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by | Feb 25, 2022 | Other materials recycling | 0 comments

Europe generates more than 16 million tonnes of textile waste annually; 73% end up incinerated or in landfills and only 1% is recycled. Figures that make the textile industry one of the least sustainable on the planet. It is clear, therefore, that textile recycling has a fundamental role in the minimization and optimization of global waste management. In this sense, the future Waste Law, transposition of a European directive, in relation to the textile sector, will prohibit the destruction of fabrics and will force them to be reused. The standard aims to promote a cleaner industry with the creation of an ecotax. It will enter into force this first quarter of 2022.



The textile industry had been, until now, left out of ecological regulations and regulations. The Law on Waste and Contaminated Soils, about to be approved, will mark a before and after for this industry. In this way, manufacturers will not be able to destroy unsold garments and will have to pay to recycle their waste. A process that will be very similar to that carried out today with glass containers and that would also have an entity similar to Ecoembes. This entity would be responsible for forcing to pay those who pollute through the figure of the extended responsibility of the producer (RAP). These restrictions will require the creation of a circuit of collection and selection of materials for subsequent recycling.

One of the consequences of the application of this new law could be the increase in the price of clothing when manufacturers apply to the final consumer the cost of recycling presses that they do not sell. The law also provides for minimum recycling targets, which will force manufacturers to design garments with criteria that facilitate their recycling, such as avoiding as much as possible the mixing of fibers or plastic ornaments. On the other hand, at European level we are also working on the creation of a common labeling and certification so that the consumer can know and compare the sustainability of the clothes he buys.



This new regulation aims to get Europe and Spain to approve textile recycling. Modare’s latest report reveals that our country is far from the recycling figures forecast for 2025. Thus, the European Union agreed that, by 2025, at least 55% of household waste, including textiles, would be reused or recycled. A percentage that will increase to 60% in 2030 and 65% in 2035. On December 31, 2025, in addition, the separate collection of textiles will be mandatory. Spain, however, currently only recycles 35% of domestic waste, a percentage that in the textile field barely reaches 12% of the waste generated annually and some 900,000 tons of waste end up in landfills.

To meet these European textile sustainability objectives, our cities will have to implement new systems of selective collection and selection of  textile waste (in the style of what is already happening today with the collection and selection of packaging, paper,  cardboard and glass) for subsequent recycling. In this scheme, our technology can play a key role in making the goal of reducing textile waste set by the European Union for 2025 a reality and, in this way, significantly reduce the environmental impact of the textile industry.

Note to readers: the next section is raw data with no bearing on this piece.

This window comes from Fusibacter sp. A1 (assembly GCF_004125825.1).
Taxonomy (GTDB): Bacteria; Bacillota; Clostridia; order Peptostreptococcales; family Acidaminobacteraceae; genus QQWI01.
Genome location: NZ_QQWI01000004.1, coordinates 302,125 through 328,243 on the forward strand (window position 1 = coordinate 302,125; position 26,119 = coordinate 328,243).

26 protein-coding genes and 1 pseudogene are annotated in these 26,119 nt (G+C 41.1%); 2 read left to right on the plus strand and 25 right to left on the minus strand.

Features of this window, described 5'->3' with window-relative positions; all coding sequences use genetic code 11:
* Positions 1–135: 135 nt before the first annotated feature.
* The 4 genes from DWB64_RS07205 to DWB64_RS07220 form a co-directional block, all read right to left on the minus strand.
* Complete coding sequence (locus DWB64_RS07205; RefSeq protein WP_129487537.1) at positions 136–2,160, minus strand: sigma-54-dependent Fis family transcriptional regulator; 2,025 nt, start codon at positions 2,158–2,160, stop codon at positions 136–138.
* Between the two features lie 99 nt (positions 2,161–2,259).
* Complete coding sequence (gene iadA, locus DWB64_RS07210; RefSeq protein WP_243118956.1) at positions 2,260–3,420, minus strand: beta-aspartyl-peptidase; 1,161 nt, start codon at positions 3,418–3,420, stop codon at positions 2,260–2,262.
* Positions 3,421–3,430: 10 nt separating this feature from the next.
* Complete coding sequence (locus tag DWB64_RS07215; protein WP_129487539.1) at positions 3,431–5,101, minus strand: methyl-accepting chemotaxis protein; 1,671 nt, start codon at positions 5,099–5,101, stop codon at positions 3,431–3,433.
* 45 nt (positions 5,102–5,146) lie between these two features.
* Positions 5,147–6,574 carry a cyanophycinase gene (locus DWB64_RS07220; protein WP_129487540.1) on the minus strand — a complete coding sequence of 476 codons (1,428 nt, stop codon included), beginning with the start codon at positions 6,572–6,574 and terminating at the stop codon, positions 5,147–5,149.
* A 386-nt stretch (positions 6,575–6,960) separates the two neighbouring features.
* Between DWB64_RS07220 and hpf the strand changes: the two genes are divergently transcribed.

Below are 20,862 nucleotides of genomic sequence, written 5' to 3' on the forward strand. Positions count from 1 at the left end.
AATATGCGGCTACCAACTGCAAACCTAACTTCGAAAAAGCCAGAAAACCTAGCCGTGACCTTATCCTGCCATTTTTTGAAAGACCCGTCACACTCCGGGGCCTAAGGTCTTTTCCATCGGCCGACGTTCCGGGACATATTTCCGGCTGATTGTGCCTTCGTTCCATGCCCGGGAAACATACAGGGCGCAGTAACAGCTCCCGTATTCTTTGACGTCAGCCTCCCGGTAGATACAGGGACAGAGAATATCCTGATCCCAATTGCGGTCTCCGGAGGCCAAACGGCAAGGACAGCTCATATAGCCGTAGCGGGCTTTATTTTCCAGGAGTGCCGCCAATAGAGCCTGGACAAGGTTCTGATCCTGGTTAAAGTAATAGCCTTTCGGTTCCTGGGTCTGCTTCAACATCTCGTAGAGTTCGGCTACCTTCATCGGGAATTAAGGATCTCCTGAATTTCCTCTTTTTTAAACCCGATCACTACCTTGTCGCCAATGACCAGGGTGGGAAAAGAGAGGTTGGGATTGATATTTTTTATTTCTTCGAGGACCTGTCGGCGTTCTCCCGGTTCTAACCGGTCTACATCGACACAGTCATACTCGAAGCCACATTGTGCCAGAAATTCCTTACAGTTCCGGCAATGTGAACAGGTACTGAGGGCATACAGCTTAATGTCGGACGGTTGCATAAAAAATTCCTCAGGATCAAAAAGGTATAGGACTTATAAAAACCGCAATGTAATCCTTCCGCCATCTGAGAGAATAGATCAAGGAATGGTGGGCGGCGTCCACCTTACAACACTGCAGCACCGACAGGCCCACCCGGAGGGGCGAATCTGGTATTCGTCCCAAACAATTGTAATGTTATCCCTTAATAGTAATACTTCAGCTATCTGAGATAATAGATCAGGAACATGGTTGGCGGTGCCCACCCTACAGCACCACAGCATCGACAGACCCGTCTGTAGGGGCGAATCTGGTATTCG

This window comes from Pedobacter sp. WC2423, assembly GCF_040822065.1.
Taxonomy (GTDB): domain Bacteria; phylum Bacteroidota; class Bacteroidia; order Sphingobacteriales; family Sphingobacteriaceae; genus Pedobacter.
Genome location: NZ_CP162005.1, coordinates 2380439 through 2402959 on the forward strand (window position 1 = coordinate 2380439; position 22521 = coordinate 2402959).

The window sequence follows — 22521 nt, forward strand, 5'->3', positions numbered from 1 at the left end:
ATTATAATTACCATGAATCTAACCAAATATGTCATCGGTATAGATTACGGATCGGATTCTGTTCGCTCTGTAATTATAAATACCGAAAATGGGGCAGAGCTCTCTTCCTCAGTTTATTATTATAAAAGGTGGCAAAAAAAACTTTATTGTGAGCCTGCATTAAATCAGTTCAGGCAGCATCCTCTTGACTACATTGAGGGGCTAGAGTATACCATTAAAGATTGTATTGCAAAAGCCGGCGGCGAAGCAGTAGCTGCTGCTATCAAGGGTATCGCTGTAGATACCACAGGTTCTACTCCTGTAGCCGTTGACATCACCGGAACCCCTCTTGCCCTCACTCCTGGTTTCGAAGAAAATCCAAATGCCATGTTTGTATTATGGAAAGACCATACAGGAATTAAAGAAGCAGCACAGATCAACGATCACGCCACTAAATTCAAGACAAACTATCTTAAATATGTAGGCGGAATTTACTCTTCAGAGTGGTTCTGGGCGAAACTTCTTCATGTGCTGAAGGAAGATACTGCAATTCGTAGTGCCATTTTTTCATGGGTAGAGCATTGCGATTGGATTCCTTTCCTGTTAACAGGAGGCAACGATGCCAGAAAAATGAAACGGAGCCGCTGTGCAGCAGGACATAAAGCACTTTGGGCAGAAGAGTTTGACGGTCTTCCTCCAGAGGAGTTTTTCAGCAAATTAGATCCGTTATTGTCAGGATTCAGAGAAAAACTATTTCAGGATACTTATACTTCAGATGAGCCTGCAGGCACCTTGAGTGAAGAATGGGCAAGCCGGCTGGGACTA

An impact that is currently nothing trivial. The manufacture of one kilo of polyester fiber, for example, consumes 108 kW per hour, 21 liters of water and emits 3.3 kilos of carbon dioxide; while it takes more than 1,500 liters of water to make a kilo of cotton. Where does this waste end up? The pieces in good condition are recovered for reuse and distributed nationally or internationally by entities such as Caritas (which collects 41% of the total textile waste) or Humana (16%). Clothes that, for one reason or another, cannot be reused but recycled are intended for the manufacture of rags or insulating materials. Those that can neither be recycled nor recovered, are destined for energy recovery.



Technological innovation is therefore especially essential when it comes to optimizing the recycling processes of textile waste, often very complex due to the combination of different materials and clothing in garments. An optimization that involves making a correct classification of textile waste according to its composition, as is currently done with plastics, thanks to state-of-the-art equipment of NIR technology and Artificial Intelligence, such as the Ecopack and Ecopick of PICVISA. These optical solutions allow, among other functions, to automatically classify and separate various types of materials, by composition, color or shape, in the case of textile waste cotton, polyester, viscose and other fibers. In addition, PICVISA solutions are already available to be implemented in undifferentiated collection environments such as the current scheme.

Textile recycling is undoubtedly emerging as the first and fundamental step to get the second most polluting industry on the planet to begin its transition to sustainability.

The textile industry is already beginning to adapt to this transformation towards a business model based on more than fashions, colors and results. The new concept that inspires the sector is environmental, social and economic responsibility. This more regenerative and restorative model bets on quality rather than quantity and tends to align with the Sustainable Development Goals (SDGs). A sustainable transition that involves optimizing the life cycle of garments, greater circularity of the sector, the existence of educational policies, changes in consumer behavior and a lot of technological innovation.


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